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Gluttony Under a Tent

September 14, 2016

When eating Ortolan, the custom is to do so with a napkin draped over your head. There are all kinds of reasons for this. One, it’s practical, since you’re eating a whole bird, bones and all. I can’t imagine it would be very pleasant to watch someone working it through in the final phases. Two, it enhances the sensory perception of the eater, trapping the aromas under the napkin, and eliminating all external distractions beyond what’s happening in your mouth.

But it’s the third, apocryphal, reason I enjoy the most. You cover your head to hide your shame from God.

However, this post isn’t about Ortolan. It’s about food festivals. Specifically, the one I attended last weekend in Saratoga Springs. Just yesterday I told you all about the Friday night avalanche of beef. Today, we’ll talk about Saturday’s Grand Tasting. It was under a tent, and there was a ridiculous amount of food.

The tent provided protection from the sun and the rain, which never materialized. However, it could not hide the shame of my gluttony. Nobody wants to read a list of everything I ate and drank over the course of the day. Instead, I’ll give you my thoughts on the three local restaurants that came out on top.

Before we do, I have to give props to Atria Senior Living. I’m still not entirely sure why they were at the Saratoga Wine & Food Festival, but on Saturday they were cranking out wave after wave of seared scallops. And those were absolutely delightful. I wasn’t as crazy about the olive tapenade they served alongside the scallop, but the shellfish itself was lovely.

And it should also be mentioned that the big winners from the night before chose to sit out the Saturday feeding frenzy. How would 15 Church, Salt & Char, or Prime at Saratoga National have ranked in this more opened ended format? We’ll never know.

But hat’s off to Hamlet & Ghost. Much like Burnt My Fingers, I thought Hamlet & Ghost did a bang up job. They presented a duo of candied bacon on a stick alongside a miniature whiskey smash. Why is that special?

Well, it really speaks to the personality and identity of the place. For starters, the candied bacon skewers are totally on the bar snacks menu. But the place is known for its cocktails. So it makes sense to pair the nibble with something to drink. The cocktail sample was far from just being booze in a cup. It offered a miniature whiskey smash experience. That means Hamlet & Ghost was somehow able to bring pellet ice to their booth. More importantly, they cut down straws so that you had to get your face close enough to the cup to smell the fresh mint spring on the top.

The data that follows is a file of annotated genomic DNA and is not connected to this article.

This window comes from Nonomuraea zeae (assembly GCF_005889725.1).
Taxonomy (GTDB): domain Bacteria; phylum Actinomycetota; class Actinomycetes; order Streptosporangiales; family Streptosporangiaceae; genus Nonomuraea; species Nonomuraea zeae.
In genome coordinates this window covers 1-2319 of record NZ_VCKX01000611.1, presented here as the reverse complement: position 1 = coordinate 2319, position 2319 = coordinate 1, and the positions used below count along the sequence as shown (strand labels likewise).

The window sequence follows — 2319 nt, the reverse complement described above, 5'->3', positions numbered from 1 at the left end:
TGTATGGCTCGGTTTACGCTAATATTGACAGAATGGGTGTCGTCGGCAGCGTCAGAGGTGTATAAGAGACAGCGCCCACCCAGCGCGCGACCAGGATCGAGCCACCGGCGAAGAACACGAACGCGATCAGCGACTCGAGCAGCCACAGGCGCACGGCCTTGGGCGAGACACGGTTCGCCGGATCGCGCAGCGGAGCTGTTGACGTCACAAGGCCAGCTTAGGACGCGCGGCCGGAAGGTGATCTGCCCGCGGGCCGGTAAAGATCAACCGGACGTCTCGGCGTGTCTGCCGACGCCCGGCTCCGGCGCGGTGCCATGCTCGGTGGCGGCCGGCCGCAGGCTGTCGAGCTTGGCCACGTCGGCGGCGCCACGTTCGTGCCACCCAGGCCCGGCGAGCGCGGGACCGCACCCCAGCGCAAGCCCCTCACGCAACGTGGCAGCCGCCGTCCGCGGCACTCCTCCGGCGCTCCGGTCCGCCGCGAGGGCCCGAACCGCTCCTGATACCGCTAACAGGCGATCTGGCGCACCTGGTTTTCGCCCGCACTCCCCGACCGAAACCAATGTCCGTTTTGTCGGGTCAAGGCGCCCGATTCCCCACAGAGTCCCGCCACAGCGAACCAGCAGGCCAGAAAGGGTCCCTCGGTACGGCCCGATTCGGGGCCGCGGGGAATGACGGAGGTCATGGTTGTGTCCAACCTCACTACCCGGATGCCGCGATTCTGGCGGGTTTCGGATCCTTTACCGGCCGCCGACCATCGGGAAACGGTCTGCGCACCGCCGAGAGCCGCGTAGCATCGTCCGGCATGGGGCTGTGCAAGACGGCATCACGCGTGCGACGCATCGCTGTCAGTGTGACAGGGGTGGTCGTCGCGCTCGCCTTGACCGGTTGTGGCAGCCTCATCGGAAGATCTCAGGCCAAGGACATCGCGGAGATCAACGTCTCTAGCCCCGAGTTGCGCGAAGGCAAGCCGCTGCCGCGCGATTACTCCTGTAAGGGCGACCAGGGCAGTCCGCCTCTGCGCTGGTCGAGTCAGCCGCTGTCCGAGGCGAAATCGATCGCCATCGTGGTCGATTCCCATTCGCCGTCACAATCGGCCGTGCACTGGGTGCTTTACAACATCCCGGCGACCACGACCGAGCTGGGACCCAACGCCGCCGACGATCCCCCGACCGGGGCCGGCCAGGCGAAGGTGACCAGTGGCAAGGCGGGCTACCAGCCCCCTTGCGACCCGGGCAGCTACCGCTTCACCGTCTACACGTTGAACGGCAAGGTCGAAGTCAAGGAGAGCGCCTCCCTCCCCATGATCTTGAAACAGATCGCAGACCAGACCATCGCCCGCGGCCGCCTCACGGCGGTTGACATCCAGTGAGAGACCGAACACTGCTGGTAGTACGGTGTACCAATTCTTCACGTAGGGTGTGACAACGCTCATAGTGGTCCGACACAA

It was very clever.

Speaking of clever, it was good to see my old friend Brian Bowden behind the table at Sperry’s. Sometimes the prep work for dishes at these food festivals can be intense, and that means the chefs have to spend their time face down, doing their thing. But it’s good for those who are typically behind the scenes to come out and engage with the adoring public.

On a hot day, in a stuffy tent, the gazpacho with bay scallop that Sperry’s was serving hit all the right notes. Not only was it delicious and refreshing, but it’s one of the great things to do with september produce. Tomatoes, peppers, cucumbers, and onion. Plus I know that Brian loves working with seafood, and even the small bay scallops serve to elevate the dish.

And because it’s gazpacho, the only thing that needs to be done on site is ladeling it into cups and keeping it cool. No food is going to wilt on the table because it’s sat out too long. The downside is that it may not look as impressive as some of the more composed plates, but it was one of the most enjoyable morsels of the day.

But as far as I’m concerned, the big winner of the day was Jessica Evans of Ama Cocina. And the thing that she won with was absolutely a guilty pleasure. When I spoke with Jessica on Friday night, she told me what they would be bringing on Saturday. And to say that I was skeptical at the time, would be an understatement.

Frito pie.

Yep. That’s a bag of Fritos, with a scoop of chili and all the fixin’s piled on top. Except this being Ama Cocina, it’s an elevated version of the whole thing. You can’t do much to elevate a bag of Fritos.

But Ama Cocina did find a way to elegantly present the dish, by tearing the bag open on the side, instead of on the top. And their chili with cheese, sour cream, and jalapeno pepper was absolutely delicious. It had layers of flavor, and was deeply comforting. I’m a little embarrassed to have enjoyed it as much as I did. But Fritos have long been one of the surprises of the snack food aisle, in that they only contain three ingredients. For real. Corn, corn oil, and salt.

These wine and food festivals can also be big drinking events. So this kind of drunken comfort food is occasionally just what the doctor ordered. It’s also unique enough to stand out from the crowd of pulled pork, ahi tacos, and miniature sandwiches.

Brava to Jessica and her team at Ama Cocina. Despite my earlier skepticism, she hit it out of the park.

3 Comments leave one →
  1. September 14, 2016 10:38 am

    Ceviche, not gazpacho at Sperry’s booth. And a very well-balanced ceviche as well

    • September 14, 2016 6:28 pm

      Gah! You are totally right. I hate making mistakes. This is what happens when I don’t take notes and write a post days after an event.

      Thanks for the correction. It was the balance that was striking. And so refreshing for a hot day.

  2. enough already! permalink
    September 14, 2016 10:46 pm

    mmmm…frito pie! Sorry I missed it. The best rememberance of living in a certain state beginning with the letter T.

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